You may consider the info above to be ECN's official quotation for a standard new desktop PC, but please note that pricing and specifications are subject to change. If the actual cost varies by more than a few dollars or if hardware specs have changed significantly, ECN will alert you and await your approval before proceeding with your order.
For workgroups who employ software which requires a computer with a high-performance architecture, ECN recommends purchasing a model from Dell's Precision Workstation line. Pricing starts at about $1200. If you need the fastest-available processors and/or more than 8.0 GB RAM, expect costs to escalate quickly. (See our Dell Model Benchmarks page for an approximate comparison of potential system performance.)
Please contact ECN to discuss your specific needs.
Other models or other brands
We purchase specific models from Dell's OptiPlex and Precision Workstation lines. For these business-grade models, ECN has direct on-line access to Dell Support when needed. On-site service is provided when necessary.
Other model lines (e.g. Dell Inspiron, Dell Studio XPS) are designed for home users, not businesses; obtaining service for them includes the possibility of long waits in a telephone queue, and/or needing to ship hardware back to the manufacturer for service. For purchases with Purdue funds, ECN recommends against them. They would be entirely self-supported, as ECN will not provide ordering, software installation, or troubleshooting services for such models. It's usually not worth your time to purchase these or to attempt to obtain service.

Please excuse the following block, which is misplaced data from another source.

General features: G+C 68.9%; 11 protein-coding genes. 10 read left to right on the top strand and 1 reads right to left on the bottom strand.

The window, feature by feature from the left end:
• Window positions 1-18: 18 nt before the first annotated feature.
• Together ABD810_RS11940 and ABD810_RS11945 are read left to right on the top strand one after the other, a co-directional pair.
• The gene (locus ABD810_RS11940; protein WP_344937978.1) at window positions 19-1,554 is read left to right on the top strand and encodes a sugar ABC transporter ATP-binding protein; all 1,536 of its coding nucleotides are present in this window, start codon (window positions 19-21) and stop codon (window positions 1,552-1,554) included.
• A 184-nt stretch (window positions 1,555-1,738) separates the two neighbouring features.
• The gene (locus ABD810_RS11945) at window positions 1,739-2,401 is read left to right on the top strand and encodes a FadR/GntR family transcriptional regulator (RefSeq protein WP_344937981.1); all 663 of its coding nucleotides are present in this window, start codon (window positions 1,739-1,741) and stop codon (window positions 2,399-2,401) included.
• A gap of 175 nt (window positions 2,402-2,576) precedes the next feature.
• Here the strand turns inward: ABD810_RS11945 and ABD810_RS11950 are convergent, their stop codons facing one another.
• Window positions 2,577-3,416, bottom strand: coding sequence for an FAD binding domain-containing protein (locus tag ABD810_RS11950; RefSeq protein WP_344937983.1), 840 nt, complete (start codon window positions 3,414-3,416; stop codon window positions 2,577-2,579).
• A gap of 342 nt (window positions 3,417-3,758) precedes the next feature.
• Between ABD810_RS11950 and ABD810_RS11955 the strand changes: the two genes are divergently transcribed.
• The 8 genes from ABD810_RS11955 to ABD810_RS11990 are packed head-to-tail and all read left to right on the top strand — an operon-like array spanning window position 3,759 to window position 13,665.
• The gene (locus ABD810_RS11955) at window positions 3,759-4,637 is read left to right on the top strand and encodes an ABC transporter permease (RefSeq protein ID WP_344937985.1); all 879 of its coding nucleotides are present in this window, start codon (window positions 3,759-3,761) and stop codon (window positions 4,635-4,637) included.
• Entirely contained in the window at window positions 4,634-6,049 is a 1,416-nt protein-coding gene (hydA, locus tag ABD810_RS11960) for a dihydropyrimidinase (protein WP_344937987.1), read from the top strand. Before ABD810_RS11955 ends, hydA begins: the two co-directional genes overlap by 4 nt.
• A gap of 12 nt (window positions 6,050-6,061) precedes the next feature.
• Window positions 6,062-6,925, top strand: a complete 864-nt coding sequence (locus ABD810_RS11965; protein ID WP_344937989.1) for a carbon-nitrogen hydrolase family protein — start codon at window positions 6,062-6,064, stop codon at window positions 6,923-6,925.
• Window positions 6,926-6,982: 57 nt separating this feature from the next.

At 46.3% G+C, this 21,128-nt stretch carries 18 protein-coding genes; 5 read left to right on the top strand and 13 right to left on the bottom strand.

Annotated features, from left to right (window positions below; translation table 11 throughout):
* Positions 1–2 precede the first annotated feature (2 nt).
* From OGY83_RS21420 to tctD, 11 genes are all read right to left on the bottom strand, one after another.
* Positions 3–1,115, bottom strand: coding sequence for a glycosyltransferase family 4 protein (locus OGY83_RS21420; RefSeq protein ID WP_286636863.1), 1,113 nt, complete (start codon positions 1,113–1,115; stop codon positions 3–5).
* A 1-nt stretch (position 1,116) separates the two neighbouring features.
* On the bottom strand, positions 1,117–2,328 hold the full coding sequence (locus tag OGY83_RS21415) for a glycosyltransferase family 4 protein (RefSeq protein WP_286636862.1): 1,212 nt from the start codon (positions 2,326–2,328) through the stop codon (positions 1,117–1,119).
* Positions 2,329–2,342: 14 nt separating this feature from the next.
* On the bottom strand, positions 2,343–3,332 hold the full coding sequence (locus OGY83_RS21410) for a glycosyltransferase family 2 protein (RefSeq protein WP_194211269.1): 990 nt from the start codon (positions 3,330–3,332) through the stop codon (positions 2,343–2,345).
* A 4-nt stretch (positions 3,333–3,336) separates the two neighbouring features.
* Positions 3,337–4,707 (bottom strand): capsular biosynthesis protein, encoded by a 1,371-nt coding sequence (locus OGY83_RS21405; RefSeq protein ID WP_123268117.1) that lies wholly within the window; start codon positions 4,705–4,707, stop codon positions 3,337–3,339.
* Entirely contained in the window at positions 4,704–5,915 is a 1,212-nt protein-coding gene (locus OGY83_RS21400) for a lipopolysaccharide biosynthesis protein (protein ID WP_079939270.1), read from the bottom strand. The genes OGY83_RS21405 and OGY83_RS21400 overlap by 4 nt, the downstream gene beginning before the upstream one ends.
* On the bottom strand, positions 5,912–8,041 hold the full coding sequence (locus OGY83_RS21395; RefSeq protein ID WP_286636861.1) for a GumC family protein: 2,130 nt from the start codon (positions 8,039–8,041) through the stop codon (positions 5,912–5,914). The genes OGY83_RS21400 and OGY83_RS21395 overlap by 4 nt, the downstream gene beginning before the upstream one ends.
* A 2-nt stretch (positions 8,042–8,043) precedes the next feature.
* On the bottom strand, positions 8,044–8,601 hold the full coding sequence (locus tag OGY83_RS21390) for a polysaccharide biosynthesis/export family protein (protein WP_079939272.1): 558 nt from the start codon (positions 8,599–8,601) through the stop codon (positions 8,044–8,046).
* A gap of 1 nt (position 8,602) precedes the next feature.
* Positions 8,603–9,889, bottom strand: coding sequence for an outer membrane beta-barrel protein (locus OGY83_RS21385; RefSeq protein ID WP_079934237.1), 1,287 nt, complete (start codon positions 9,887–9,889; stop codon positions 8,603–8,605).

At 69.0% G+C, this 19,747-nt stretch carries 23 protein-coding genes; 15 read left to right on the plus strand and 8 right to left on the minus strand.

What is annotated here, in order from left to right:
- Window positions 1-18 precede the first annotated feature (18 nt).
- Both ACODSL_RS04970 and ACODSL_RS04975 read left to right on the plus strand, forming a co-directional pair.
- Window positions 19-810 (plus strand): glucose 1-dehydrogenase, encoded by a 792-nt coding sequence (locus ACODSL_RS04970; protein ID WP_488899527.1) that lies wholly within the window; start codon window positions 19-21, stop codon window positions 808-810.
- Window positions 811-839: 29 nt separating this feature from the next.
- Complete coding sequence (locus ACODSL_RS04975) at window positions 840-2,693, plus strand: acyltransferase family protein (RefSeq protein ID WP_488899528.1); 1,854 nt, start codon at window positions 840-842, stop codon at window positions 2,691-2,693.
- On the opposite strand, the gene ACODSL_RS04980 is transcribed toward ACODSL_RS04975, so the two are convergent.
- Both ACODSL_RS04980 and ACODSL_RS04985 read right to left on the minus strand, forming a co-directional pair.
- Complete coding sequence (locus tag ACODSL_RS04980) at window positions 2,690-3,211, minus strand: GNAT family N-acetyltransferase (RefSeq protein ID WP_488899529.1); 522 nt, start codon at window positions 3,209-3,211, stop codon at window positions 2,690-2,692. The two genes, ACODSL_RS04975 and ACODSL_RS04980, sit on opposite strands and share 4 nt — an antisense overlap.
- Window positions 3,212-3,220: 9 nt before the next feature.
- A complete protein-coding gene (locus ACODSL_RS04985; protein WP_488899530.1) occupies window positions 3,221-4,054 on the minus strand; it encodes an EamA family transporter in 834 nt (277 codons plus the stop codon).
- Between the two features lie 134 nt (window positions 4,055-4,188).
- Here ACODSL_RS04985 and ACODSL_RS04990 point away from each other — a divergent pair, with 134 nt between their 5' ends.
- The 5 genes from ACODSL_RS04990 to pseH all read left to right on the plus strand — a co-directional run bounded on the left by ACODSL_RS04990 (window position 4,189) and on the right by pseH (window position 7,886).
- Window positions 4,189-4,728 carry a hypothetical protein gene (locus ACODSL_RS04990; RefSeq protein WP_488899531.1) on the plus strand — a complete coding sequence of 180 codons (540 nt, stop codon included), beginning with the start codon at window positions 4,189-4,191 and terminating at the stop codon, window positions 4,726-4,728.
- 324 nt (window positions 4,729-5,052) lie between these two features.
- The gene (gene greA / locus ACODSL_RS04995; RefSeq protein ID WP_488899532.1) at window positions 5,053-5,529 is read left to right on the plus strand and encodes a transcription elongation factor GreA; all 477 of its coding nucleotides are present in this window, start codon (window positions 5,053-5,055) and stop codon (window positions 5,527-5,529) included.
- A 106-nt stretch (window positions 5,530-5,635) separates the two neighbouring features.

Other brands: ECN's preference for specific desktop brands and models (e.g. Dell OptiPlex, Dell Precision, HP Z-series workstation) is based on service arrangements. Purdue has an arrangement with Dell, for example, which provides for expedited acquisition of Dell OptiPlex and Precision replacement parts as well as on-site service by a Dell technician when necessary. Unlike most other brands whose service centers are at least 60 miles away, Dell's service technicians for business customers in this region are based in Frankfort, Indiana, and they visit West Lafayette to provide on-site service on a daily basis. Arranging for service for other brands (e.g. Acer, Sony) will likely be very time-consuming and inconvenient at best.
Justification: Campus-wide processes are now in place designed to keep Purdue's acquisition and ownership costs in check. If you opt to purchase an alternate brand or model, please note that the procurement process might require that you provide justification for your selections.
Historically, Dell changed models every 12-18 months. The Dell OptiPlex 7010 became available in June 2012 and was slightly revised in April 2013. Our Dell Model Benchmarks page shows performance comparisons of various computer models.
To determine the age of legacy models, see our Dell model years page.